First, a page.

Leadership for the Africa we Want – Kigali, May 2014
Sponsored by the African Development Bank.
Shorter version focussing on points made by Thabo Mbeki and Benjamin Mkapa:-
- Education has not been a priority for most countries across Africa. As a consequence, Africa doesn’t have enough high quality and decisive leaders and effectors capable of transforming not only their own countries, but the continent. Thus, Africa needs to develop and entrust young people with the knowledge that will empower them to be agents of change. Agents of change capable of prioritising what the continent needs.
- Further, African people are disunited. Most African people have been divided on political lines such that they often fail to distinguish when our economies are failing because of external influences (or external cause) – which calls for supporting the leadership – and when a national leader’s policies are failing – which calls for criticism.
- The Neo-liberal Institutions such as the IMF have fed African governments a crippling poison of conditionalities that work for them and their backers but that has made it extremely difficult for sustainable progress to be made across Africa. Before countries like Great Britain, the US, Canada and New Zealand had market based economies operating under market forces, there were long periods of a planned economy in these countries. In fact in Britain, it was only beginning the 70’s and 80’s that state-owned companies were privatised. Before that most infrastructure (not only in Britain) from Railways, Hospitals, Factories, Utilities (Energy companies, Water companies and Gas companies), Mining, Telecommunication companies belonged to the state (or the state was a large and active player in such industries). And that ownership provided employment, tax revenues and dividends to the State. Yet when the likes of the IMF and World Bank came to Africa, they told African leaders that the state must not own anything. The reasons they gave was that it was inefficient for the state to be in business. They were right to an extent but only because the inefficiencies came as a result of the inherent limitations which those state companies possessed. Specifically, these parastatals were not run efficiently as profit-making businesses in a business sense:- you had the wrong kind of leadership calling the shots (not innovators of the calibre and ingenuity of say Lord Alan Sugar, Sir Richard Branson or Sir Philip Green). So how do you expect an organisation to be profitable and innovate if it’s run by the wrong people? Secondly, there was little investment in employee training – so lifelong and transferable skills in tune with technology were not being passed down. To see understand this anomaly consider this: What percentage of over 60’s who were civil servants in the 70’s and 80’s or who were working in government institutions at the time of the privatisations of major UK industry were comfortable with using computers and other technology at the time or even today? Most were not, and even now only a small percentage is conversant with technology. The reason :- Because when they were working for these government-owned businesses, there was little or no investment into their skills development. In other words when technology was changing, they didn’t have the skills to keep up. Further, there was little competition between these companies and other independent companies so not enough incentive for innovation. No surprises then that parastatals were inefficient and didn’t perform particularly well. But since we now know all these things, as I clearly articulated here, I don’t believe that its impossible to run a government-owned company profitably in this day and age.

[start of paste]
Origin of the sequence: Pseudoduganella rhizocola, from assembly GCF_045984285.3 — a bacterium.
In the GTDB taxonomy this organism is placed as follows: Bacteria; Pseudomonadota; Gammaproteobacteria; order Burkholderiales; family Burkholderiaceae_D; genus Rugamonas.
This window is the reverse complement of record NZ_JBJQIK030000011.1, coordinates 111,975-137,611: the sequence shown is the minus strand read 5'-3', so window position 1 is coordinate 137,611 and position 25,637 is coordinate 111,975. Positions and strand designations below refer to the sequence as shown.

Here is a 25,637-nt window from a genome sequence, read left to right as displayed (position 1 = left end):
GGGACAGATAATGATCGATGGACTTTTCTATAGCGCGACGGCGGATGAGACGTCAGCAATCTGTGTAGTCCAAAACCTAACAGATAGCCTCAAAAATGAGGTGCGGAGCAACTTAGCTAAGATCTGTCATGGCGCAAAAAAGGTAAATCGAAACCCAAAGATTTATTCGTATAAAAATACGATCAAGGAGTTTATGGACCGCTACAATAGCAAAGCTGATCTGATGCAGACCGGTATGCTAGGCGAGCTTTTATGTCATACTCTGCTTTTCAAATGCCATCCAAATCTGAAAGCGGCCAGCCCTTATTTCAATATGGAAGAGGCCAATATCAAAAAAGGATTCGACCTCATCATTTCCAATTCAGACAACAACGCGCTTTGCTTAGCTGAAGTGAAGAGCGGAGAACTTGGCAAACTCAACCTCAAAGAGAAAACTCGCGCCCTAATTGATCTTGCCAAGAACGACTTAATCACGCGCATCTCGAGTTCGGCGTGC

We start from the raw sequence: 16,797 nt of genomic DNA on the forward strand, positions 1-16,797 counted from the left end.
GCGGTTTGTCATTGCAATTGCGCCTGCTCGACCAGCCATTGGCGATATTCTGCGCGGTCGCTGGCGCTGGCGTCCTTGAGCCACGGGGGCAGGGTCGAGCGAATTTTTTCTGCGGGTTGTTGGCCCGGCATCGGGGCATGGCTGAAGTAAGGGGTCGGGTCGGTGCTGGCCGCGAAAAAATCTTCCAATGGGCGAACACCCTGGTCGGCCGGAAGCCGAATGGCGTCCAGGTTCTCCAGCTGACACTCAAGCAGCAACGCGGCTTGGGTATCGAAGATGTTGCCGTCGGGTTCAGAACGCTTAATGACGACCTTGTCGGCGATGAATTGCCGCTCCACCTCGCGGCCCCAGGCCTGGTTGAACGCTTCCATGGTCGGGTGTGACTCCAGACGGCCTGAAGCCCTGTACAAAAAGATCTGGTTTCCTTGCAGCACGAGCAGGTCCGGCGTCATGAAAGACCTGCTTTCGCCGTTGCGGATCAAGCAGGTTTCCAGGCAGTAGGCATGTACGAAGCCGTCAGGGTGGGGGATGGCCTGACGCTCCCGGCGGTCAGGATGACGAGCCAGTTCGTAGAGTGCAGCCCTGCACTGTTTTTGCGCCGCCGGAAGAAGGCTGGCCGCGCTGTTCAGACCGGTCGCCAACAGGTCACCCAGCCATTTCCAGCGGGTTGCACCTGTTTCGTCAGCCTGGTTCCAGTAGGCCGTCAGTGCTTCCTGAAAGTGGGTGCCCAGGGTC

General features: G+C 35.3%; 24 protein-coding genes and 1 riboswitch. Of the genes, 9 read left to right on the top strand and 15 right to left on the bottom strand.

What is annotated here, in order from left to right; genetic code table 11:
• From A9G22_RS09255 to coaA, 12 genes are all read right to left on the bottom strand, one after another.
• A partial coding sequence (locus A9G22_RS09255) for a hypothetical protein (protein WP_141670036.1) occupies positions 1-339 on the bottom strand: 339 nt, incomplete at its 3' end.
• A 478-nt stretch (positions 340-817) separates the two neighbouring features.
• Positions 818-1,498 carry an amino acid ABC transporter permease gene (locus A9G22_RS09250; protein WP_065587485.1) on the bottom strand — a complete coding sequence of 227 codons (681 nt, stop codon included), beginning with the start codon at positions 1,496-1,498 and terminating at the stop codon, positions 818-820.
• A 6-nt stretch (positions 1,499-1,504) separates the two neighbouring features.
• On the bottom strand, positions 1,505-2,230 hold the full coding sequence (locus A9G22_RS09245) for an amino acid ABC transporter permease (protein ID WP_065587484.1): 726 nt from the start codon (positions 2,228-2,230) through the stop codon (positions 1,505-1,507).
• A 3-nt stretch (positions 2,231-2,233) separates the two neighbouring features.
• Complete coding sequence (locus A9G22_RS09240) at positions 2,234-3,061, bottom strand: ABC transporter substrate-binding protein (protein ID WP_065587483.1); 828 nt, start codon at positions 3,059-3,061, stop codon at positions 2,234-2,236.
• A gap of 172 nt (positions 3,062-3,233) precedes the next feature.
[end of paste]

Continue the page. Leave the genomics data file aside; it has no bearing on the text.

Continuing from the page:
- Ageism is a real problem in Africa. So is Regionalism and Tribalism. Until we begin to entrust people with responsibility on a merit-based criteria (and not by how old they are or from which region they come from, or what religion they are) we’ll struggle to find an edge.
- Advanced Business Training If Steve Jobs had a business school which he run, what kind of graduates would the school produce? Correct me if I’m wrong, but I think formidable ones. Africa needs to train its young people to be formidable in business…
- Capital Without money Africa can’t advance, because where will the tools of development come from? Financial Investment in young people (and I’m not talking minute $1000 – $2000 type business loans) is a necessary tool to development.